Voya Djordjic was born in Sarajevo, Bosnia in 1972. He and his wife Daniela arrived in Boston as part of the refugee resettlement program in 1998.

He is President of Sigma Pros, LLC, an innovative company specializing in high-quality renovations providing services to real estate owners and managers from New York to Boston.

He is the father of a 23-year-old son, Jovan, who is quadriplegic and ventilator-dependent from an early age. He provides around-the-clock care for his son at his home with the help of five registered nurses. Jovan was home-schooled, and he communicates via eye gaze using a Tobii communication device.

Episode 3: What You Always Wanted to Know about Special Olympics and Didn’t Know to Ask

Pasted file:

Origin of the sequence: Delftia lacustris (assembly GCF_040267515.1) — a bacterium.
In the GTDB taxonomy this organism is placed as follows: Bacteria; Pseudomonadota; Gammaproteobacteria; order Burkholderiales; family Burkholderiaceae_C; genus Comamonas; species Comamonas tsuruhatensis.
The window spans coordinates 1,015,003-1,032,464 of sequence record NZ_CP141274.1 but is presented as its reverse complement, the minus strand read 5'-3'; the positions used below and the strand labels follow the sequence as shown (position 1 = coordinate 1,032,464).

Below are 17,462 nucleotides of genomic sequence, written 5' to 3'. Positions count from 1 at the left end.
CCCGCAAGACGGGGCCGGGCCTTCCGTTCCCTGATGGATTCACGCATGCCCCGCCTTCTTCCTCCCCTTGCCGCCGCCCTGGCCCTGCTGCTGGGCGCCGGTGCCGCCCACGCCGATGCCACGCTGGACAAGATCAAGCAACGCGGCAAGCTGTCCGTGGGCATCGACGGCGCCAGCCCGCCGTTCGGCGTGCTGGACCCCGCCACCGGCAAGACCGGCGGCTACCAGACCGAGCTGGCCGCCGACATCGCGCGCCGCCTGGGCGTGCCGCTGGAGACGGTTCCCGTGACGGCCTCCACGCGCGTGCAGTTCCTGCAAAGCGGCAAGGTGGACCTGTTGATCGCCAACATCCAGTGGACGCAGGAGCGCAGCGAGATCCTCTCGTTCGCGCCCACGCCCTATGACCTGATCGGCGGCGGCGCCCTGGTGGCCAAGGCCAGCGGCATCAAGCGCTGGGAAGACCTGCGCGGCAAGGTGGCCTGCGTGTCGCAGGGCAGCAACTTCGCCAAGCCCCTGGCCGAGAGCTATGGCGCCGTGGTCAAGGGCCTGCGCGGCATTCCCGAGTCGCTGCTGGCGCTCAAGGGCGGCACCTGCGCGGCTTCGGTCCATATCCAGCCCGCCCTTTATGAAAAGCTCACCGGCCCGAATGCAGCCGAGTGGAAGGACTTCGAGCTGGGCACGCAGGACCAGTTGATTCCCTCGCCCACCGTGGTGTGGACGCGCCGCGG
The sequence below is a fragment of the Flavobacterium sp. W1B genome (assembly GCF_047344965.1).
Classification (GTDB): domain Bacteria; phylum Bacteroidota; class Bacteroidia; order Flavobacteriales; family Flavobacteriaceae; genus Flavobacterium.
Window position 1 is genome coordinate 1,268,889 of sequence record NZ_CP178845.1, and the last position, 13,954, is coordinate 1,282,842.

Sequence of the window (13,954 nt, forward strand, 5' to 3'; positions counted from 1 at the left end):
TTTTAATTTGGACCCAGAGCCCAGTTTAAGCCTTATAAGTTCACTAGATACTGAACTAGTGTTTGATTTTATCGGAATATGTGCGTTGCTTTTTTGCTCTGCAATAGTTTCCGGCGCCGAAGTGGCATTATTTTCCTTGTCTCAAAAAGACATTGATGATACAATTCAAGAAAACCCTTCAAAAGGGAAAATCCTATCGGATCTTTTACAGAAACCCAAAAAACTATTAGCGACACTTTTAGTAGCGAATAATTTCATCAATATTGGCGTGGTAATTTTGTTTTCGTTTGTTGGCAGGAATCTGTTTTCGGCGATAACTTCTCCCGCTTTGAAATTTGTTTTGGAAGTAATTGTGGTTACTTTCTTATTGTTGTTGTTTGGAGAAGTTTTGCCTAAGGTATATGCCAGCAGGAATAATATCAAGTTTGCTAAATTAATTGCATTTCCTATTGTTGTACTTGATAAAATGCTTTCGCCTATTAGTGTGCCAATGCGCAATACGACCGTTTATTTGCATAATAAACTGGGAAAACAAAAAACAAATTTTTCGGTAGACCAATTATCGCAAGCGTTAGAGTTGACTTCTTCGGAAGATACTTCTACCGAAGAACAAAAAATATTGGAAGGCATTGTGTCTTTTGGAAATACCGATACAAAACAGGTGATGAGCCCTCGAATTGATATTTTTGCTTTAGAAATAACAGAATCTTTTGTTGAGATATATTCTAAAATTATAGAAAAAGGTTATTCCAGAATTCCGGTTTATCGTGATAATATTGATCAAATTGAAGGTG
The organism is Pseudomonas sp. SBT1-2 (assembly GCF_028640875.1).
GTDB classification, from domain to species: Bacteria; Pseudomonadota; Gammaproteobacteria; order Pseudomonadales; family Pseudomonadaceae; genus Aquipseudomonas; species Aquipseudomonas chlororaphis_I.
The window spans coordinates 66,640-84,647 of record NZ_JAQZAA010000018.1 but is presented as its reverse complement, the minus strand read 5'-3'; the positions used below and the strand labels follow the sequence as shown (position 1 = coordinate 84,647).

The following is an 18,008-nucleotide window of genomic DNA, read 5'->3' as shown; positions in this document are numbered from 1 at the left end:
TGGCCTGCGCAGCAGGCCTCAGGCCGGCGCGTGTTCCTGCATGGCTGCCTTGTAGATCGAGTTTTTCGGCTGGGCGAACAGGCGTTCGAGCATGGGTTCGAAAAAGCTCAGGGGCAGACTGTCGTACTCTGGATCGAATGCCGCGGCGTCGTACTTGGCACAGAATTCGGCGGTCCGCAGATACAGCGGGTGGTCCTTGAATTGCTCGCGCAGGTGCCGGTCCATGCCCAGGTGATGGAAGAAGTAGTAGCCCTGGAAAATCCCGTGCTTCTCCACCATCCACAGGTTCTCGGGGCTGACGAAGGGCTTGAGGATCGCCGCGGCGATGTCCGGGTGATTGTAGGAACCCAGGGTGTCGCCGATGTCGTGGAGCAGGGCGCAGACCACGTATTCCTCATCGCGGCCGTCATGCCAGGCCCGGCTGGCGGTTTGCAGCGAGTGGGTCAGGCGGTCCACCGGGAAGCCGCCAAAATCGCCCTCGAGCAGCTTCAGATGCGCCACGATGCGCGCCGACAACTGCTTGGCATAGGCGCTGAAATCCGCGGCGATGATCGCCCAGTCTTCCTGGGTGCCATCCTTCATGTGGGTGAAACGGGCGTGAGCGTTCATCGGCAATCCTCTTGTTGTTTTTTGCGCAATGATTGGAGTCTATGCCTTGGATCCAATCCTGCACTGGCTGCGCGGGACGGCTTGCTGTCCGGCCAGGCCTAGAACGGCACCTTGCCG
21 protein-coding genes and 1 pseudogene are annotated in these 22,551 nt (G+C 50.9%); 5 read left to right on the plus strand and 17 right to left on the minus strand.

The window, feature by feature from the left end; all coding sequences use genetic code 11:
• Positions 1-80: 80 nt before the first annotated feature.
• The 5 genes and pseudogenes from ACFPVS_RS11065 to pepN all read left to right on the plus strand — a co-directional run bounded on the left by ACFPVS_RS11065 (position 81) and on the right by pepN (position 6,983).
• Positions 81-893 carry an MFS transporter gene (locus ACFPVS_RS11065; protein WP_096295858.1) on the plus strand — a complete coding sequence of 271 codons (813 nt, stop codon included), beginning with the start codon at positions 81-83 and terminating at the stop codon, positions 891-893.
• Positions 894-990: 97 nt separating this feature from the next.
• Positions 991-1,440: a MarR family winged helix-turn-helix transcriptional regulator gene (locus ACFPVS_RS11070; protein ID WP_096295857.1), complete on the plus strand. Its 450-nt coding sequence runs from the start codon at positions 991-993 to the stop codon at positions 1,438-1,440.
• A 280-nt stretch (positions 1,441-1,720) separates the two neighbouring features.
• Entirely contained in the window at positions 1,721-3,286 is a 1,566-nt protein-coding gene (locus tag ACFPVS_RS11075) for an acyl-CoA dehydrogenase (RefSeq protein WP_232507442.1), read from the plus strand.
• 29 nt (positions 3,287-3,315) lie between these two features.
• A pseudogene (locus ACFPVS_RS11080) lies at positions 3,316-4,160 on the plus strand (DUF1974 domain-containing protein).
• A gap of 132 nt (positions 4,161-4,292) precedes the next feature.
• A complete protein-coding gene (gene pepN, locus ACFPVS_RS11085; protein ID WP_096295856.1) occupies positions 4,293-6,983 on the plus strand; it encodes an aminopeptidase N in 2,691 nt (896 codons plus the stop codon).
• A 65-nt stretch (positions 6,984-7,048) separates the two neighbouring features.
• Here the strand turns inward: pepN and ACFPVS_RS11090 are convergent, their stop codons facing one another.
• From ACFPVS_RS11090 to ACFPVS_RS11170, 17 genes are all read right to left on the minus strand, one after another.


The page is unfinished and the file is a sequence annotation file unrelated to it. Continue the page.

Monday, November 6, 2023,  3–4 PM ET / 12–1 PM PT

Special Olympics is renowned for its celebration and elevation of people who are differently abled. What is less known are the many ways in which the organization reaches into communities to support early intervention as well as health care. Come learn more! We will be joined by Jennifer Hansen, mother, and Young Athletes Senior Manager at Special Olympics.

Jennifer Hansen

Mother, Young Athletes Senior Manager at Special Olympics

Jennifer Hansen, Senior Manager of Young Athletes at Special Olympics international has been working in the field of service to individuals with intellectual disabilities for over 20 years. She majored in social work at Western Michigan University and immediately took a job after college as a case manager and has not stopped since.